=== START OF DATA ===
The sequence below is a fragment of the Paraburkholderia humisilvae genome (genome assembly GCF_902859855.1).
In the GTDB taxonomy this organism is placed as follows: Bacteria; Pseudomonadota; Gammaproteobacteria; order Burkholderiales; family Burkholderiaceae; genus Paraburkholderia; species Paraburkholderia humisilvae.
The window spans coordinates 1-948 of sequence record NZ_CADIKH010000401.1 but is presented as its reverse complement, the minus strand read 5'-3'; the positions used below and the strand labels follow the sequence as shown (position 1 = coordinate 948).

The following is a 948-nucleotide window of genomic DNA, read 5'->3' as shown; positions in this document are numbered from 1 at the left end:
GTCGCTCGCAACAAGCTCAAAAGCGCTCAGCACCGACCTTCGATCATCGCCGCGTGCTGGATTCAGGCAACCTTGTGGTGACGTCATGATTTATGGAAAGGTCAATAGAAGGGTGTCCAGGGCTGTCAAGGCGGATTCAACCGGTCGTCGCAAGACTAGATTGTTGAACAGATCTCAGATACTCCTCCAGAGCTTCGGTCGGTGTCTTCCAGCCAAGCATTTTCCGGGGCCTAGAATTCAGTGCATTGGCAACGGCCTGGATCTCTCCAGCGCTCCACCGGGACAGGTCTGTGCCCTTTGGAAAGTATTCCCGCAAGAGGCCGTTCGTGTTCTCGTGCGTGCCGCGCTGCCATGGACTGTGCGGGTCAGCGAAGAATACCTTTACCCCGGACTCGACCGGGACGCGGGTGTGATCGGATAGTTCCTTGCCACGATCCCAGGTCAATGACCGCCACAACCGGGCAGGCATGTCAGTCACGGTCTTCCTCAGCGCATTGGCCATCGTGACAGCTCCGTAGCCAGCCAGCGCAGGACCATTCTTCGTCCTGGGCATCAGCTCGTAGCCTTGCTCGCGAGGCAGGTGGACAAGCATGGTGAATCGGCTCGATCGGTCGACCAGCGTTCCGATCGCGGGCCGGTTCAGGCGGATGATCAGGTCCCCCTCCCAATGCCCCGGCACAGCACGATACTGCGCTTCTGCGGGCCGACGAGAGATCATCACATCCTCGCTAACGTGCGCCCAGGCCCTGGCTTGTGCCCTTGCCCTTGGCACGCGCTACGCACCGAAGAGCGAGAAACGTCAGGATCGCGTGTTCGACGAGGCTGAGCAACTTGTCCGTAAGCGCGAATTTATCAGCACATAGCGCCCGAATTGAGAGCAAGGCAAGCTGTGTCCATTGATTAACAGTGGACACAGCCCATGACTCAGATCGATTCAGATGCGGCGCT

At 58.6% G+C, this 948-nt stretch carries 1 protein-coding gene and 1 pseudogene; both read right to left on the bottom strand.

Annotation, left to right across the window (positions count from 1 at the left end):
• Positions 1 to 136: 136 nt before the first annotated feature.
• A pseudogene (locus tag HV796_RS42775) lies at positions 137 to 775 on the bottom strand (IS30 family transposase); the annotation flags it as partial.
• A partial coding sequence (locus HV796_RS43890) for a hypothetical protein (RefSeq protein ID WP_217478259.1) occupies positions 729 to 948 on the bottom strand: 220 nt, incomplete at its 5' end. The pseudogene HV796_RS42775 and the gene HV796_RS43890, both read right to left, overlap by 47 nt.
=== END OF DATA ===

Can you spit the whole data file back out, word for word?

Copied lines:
The sequence below is a fragment of the Paraburkholderia humisilvae genome (genome assembly GCF_902859855.1).
In the GTDB taxonomy this organism is placed as follows: Bacteria; Pseudomonadota; Gammaproteobacteria; order Burkholderiales; family Burkholderiaceae; genus Paraburkholderia; species Paraburkholderia humisilvae.
The window spans coordinates 1-948 of sequence record NZ_CADIKH010000401.1 but is presented as its reverse complement, the minus strand read 5'-3'; the positions used below and the strand labels follow the sequence as shown (position 1 = coordinate 948).

The following is a 948-nucleotide window of genomic DNA, read 5'->3' as shown; positions in this document are numbered from 1 at the left end:
GTCGCTCGCAACAAGCTCAAAAGCGCTCAGCACCGACCTTCGATCATCGCCGCGTGCTGGATTCAGGCAACCTTGTGGTGACGTCATGATTTATGGAAAGGTCAATAGAAGGGTGTCCAGGGCTGTCAAGGCGGATTCAACCGGTCGTCGCAAGACTAGATTGTTGAACAGATCTCAGATACTCCTCCAGAGCTTCGGTCGGTGTCTTCCAGCCAAGCATTTTCCGGGGCCTAGAATTCAGTGCATTGGCAACGGCCTGGATCTCTCCAGCGCTCCACCGGGACAGGTCTGTGCCCTTTGGAAAGTATTCCCGCAAGAGGCCGTTCGTGTTCTCGTGCGTGCCGCGCTGCCATGGACTGTGCGGGTCAGCGAAGAATACCTTTACCCCGGACTCGACCGGGACGCGGGTGTGATCGGATAGTTCCTTGCCACGATCCCAGGTCAATGACCGCCACAACCGGGCAGGCATGTCAGTCACGGTCTTCCTCAGCGCATTGGCCATCGTGACAGCTCCGTAGCCAGCCAGCGCAGGACCATTCTTCGTCCTGGGCATCAGCTCGTAGCCTTGCTCGCGAGGCAGGTGGACAAGCATGGTGAATCGGCTCGATCGGTCGACCAGCGTTCCGATCGCGGGCCGGTTCAGGCGGATGATCAGGTCCCCCTCCCAATGCCCCGGCACAGCACGATACTGCGCTTCTGCGGGCCGACGAGAGATCATCACATCCTCGCTAACGTGCGCCCAGGCCCTGGCTTGTGCCCTTGCCCTTGGCACGCGCTACGCACCGAAGAGCGAGAAACGTCAGGATCGCGTGTTCGACGAGGCTGAGCAACTTGTCCGTAAGCGCGAATTTATCAGCACATAGCGCCCGAATTGAGAGCAAGGCAAGCTGTGTCCATTGATTAACAGTGGACACAGCCCATGACTCAGATCGATTCAGATGCGGCGCT

At 58.6% G+C, this 948-nt stretch carries 1 protein-coding gene and 1 pseudogene; both read right to left on the bottom strand.

Annotation, left to right across the window (positions count from 1 at the left end):
• Positions 1 to 136: 136 nt before the first annotated feature.
• A pseudogene (locus tag HV796_RS42775) lies at positions 137 to 775 on the bottom strand (IS30 family transposase); the annotation flags it as partial.
• A partial coding sequence (locus HV796_RS43890) for a hypothetical protein (RefSeq protein ID WP_217478259.1) occupies positions 729 to 948 on the bottom strand: 220 nt, incomplete at its 5' end. The pseudogene HV796_RS42775 and the gene HV796_RS43890, both read right to left, overlap by 47 nt.